You may reply that doesn’t apply to me, because I take my children to karate, soccer, music, dance etc. We spend a lot of time together in the car and at the dance studio, gymnasium, basketball court, baseball diamond, football field or all the above. I agree that bonding indeed can take place during those car rides or celebrating a 1st place victory. However, let us not confuse this time as truly deep, bonding time with our children. How can it be when we are screaming at them from the bleachers? Or our backs are literally turn to them majority of time while driving? Imagine dating someone who would only want to spend time with you while you are in the backseat as s/he is driving. How long would that relationship last? Not too long I hope. Yet – we expect to build an intimate relationship with our children while performing a shuttle service for them. Sorry! That is not time that digs deep into the hearts of our children. 

Our children do not understand the words “I love you” when you are not actively spending time with them.  Actually, children hear the word “time” louder than the words “I love you”. Time for children is then instinctively translated into the feelings of “I love you”.  Shaving time with our children makes the translation for them tougher to the point of confusion. The more time we shave, the more they translate no-time to “I’m not important”; “I’m not special”; or “I’m not loved”. I know many of us don’t purposely go out making our children feel bad about their selves.  Yet it does not change the fact that time is more a native tongue to them than their mother tongue at home.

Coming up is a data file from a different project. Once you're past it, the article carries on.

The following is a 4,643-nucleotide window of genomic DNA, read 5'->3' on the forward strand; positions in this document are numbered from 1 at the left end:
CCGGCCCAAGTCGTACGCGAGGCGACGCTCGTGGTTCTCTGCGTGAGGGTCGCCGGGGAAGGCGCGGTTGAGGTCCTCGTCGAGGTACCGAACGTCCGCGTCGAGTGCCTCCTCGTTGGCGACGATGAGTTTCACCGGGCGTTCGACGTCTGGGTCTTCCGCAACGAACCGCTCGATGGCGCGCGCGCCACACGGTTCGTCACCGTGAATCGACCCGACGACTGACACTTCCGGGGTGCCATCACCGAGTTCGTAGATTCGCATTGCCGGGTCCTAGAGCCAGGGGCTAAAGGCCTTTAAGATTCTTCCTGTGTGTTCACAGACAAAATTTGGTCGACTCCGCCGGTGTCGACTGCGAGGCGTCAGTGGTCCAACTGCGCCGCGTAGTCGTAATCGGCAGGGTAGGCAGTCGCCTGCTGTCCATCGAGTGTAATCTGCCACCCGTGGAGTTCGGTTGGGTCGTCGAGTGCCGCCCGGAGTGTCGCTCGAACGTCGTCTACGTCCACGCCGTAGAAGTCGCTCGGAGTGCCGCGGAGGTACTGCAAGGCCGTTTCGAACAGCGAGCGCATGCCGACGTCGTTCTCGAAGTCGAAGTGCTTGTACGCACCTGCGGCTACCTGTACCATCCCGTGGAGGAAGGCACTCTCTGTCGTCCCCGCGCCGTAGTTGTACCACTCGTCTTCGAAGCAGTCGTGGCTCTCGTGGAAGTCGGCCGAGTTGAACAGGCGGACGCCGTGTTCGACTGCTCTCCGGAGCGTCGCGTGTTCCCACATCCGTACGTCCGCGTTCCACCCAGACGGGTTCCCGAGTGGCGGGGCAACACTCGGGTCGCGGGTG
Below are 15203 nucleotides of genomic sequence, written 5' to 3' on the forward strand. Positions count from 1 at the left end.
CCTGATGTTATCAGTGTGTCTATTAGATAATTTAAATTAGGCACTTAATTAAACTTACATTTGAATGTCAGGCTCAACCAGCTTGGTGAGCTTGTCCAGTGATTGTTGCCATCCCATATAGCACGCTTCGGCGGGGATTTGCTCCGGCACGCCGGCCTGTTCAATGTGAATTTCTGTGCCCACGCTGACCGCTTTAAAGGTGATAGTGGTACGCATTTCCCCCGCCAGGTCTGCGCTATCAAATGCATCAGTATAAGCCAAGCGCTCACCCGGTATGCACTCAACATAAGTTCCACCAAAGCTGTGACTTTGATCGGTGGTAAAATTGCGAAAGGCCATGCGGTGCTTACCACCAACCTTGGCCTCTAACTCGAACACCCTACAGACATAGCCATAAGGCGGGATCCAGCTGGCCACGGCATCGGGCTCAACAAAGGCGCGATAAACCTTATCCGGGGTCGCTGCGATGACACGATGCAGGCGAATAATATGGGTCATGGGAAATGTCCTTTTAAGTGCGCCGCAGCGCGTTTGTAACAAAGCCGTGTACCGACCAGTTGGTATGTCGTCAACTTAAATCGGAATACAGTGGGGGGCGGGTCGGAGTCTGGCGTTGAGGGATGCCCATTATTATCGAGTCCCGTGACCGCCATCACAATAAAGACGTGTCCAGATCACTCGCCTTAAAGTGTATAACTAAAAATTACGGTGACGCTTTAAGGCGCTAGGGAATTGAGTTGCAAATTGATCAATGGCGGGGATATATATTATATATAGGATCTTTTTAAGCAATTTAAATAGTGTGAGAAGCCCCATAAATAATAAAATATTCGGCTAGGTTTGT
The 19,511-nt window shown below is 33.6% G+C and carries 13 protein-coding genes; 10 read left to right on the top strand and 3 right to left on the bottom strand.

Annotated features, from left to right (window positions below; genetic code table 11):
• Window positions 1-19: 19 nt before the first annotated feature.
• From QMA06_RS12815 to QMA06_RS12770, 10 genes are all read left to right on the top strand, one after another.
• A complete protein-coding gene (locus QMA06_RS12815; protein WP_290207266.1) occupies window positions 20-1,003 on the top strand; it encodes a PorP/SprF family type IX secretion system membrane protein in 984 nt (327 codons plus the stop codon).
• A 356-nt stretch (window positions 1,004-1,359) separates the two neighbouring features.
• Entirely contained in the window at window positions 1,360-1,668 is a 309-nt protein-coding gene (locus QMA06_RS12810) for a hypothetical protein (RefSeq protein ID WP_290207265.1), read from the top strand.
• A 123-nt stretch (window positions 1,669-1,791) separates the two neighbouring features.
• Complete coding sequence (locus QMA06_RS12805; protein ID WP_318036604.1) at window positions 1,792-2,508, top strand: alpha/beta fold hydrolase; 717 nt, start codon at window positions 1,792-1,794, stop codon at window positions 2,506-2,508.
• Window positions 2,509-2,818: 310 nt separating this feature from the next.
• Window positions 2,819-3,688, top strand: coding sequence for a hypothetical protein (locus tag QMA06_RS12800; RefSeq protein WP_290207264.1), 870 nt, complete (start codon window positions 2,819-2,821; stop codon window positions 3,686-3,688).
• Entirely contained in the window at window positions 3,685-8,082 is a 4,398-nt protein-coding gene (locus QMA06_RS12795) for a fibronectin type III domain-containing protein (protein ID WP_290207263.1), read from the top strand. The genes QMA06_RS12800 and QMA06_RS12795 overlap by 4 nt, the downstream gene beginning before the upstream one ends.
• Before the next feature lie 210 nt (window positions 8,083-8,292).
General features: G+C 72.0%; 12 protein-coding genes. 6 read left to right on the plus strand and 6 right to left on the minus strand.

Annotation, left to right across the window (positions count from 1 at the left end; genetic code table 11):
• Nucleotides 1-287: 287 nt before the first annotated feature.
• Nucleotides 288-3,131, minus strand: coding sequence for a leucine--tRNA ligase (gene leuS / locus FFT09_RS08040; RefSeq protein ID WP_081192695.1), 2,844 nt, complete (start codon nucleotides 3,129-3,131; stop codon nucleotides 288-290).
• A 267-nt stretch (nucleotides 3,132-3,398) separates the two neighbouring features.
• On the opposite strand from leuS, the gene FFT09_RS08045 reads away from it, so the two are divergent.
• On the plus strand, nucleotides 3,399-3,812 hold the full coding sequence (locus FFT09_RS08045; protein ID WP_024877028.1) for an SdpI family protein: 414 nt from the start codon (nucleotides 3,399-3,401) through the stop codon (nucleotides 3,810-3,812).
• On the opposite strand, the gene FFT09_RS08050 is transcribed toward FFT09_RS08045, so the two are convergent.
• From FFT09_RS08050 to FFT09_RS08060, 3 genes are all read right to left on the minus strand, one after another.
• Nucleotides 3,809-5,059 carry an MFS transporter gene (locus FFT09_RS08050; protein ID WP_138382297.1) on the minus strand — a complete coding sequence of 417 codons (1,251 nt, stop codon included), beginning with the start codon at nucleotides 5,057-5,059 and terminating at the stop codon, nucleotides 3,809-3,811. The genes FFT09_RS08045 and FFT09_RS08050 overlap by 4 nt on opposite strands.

If you are discovering that your children are repeatedly acting out, check to see how much time you are shaving off with them.  (The issue of bullying could stem from an absent of emotional time with our children. The bully is looking to control someone at school or online, because they cannot control their parents to listen to them at home.) Remember, children experience time much longer than we do. Time moves a WHOLE lot slower. When we miss them for a day, it feels like a few days to them.  This is why you go on a road trip with them they always ask you, at ad nauseam, “are we there yet.”  It is also tells you why timeouts are so painful for them. Using those examples as negative object lessons should motivate us as parents to speak our children’s native language by giving them the time they need. This is the only way we can truly say we love them and create maximum productivity. 

Is creating more time easy within our already compressed schedules? It is certainly not easy! I struggle as a parent like you to read that bedtime story without tucking myself to bed under my child’s arm as she finishes read her story to me. However, I push to create time nevertheless and maximize it.

 ~ Denley W. McIntosh